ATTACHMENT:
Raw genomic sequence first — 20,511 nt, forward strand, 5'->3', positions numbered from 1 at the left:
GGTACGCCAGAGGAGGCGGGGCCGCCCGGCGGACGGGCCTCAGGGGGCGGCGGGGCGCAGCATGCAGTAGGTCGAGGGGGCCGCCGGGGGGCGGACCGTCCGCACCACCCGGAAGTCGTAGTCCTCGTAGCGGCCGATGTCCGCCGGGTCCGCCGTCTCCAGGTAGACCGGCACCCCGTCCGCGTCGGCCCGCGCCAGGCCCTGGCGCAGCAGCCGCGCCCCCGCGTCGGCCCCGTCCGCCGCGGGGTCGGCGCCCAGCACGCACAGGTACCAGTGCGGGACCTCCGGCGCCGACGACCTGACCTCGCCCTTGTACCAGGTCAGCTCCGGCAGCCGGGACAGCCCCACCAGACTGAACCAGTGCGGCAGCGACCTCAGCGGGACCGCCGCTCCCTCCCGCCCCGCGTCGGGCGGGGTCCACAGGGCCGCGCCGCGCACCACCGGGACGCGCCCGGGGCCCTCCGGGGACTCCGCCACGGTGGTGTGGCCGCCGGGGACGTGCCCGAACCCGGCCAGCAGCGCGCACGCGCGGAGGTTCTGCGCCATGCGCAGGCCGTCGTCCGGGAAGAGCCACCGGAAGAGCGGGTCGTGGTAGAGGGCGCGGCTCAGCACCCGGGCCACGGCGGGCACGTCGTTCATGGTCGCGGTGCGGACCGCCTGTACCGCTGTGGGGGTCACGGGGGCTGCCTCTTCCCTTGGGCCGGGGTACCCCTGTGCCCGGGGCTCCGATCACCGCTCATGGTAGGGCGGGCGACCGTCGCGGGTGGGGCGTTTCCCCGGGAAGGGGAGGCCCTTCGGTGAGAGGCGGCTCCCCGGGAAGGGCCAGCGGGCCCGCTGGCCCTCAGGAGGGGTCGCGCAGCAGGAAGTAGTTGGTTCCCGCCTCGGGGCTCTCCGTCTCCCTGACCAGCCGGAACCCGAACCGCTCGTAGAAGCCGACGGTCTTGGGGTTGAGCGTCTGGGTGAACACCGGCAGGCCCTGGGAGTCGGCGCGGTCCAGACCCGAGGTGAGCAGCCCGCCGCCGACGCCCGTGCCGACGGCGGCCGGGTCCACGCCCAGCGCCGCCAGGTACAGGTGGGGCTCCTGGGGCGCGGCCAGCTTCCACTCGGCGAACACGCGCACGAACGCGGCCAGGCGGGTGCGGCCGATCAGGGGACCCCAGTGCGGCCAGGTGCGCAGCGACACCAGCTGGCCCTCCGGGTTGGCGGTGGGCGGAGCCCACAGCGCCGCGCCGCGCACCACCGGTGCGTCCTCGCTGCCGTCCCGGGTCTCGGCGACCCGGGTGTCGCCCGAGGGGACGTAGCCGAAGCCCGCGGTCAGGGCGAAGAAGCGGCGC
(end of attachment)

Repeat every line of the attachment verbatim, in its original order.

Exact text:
Raw genomic sequence first — 20,511 nt, forward strand, 5'->3', positions numbered from 1 at the left:
GGTACGCCAGAGGAGGCGGGGCCGCCCGGCGGACGGGCCTCAGGGGGCGGCGGGGCGCAGCATGCAGTAGGTCGAGGGGGCCGCCGGGGGGCGGACCGTCCGCACCACCCGGAAGTCGTAGTCCTCGTAGCGGCCGATGTCCGCCGGGTCCGCCGTCTCCAGGTAGACCGGCACCCCGTCCGCGTCGGCCCGCGCCAGGCCCTGGCGCAGCAGCCGCGCCCCCGCGTCGGCCCCGTCCGCCGCGGGGTCGGCGCCCAGCACGCACAGGTACCAGTGCGGGACCTCCGGCGCCGACGACCTGACCTCGCCCTTGTACCAGGTCAGCTCCGGCAGCCGGGACAGCCCCACCAGACTGAACCAGTGCGGCAGCGACCTCAGCGGGACCGCCGCTCCCTCCCGCCCCGCGTCGGGCGGGGTCCACAGGGCCGCGCCGCGCACCACCGGGACGCGCCCGGGGCCCTCCGGGGACTCCGCCACGGTGGTGTGGCCGCCGGGGACGTGCCCGAACCCGGCCAGCAGCGCGCACGCGCGGAGGTTCTGCGCCATGCGCAGGCCGTCGTCCGGGAAGAGCCACCGGAAGAGCGGGTCGTGGTAGAGGGCGCGGCTCAGCACCCGGGCCACGGCGGGCACGTCGTTCATGGTCGCGGTGCGGACCGCCTGTACCGCTGTGGGGGTCACGGGGGCTGCCTCTTCCCTTGGGCCGGGGTACCCCTGTGCCCGGGGCTCCGATCACCGCTCATGGTAGGGCGGGCGACCGTCGCGGGTGGGGCGTTTCCCCGGGAAGGGGAGGCCCTTCGGTGAGAGGCGGCTCCCCGGGAAGGGCCAGCGGGCCCGCTGGCCCTCAGGAGGGGTCGCGCAGCAGGAAGTAGTTGGTTCCCGCCTCGGGGCTCTCCGTCTCCCTGACCAGCCGGAACCCGAACCGCTCGTAGAAGCCGACGGTCTTGGGGTTGAGCGTCTGGGTGAACACCGGCAGGCCCTGGGAGTCGGCGCGGTCCAGACCCGAGGTGAGCAGCCCGCCGCCGACGCCCGTGCCGACGGCGGCCGGGTCCACGCCCAGCGCCGCCAGGTACAGGTGGGGCTCCTGGGGCGCGGCCAGCTTCCACTCGGCGAACACGCGCACGAACGCGGCCAGGCGGGTGCGGCCGATCAGGGGACCCCAGTGCGGCCAGGTGCGCAGCGACACCAGCTGGCCCTCCGGGTTGGCGGTGGGCGGAGCCCACAGCGCCGCGCCGCGCACCACCGGTGCGTCCTCGCTGCCGTCCCGGGTCTCGGCGACCCGGGTGTCGCCCGAGGGGACGTAGCCGAAGCCCGCGGTCAGGGCGAAGAAGCGGCGC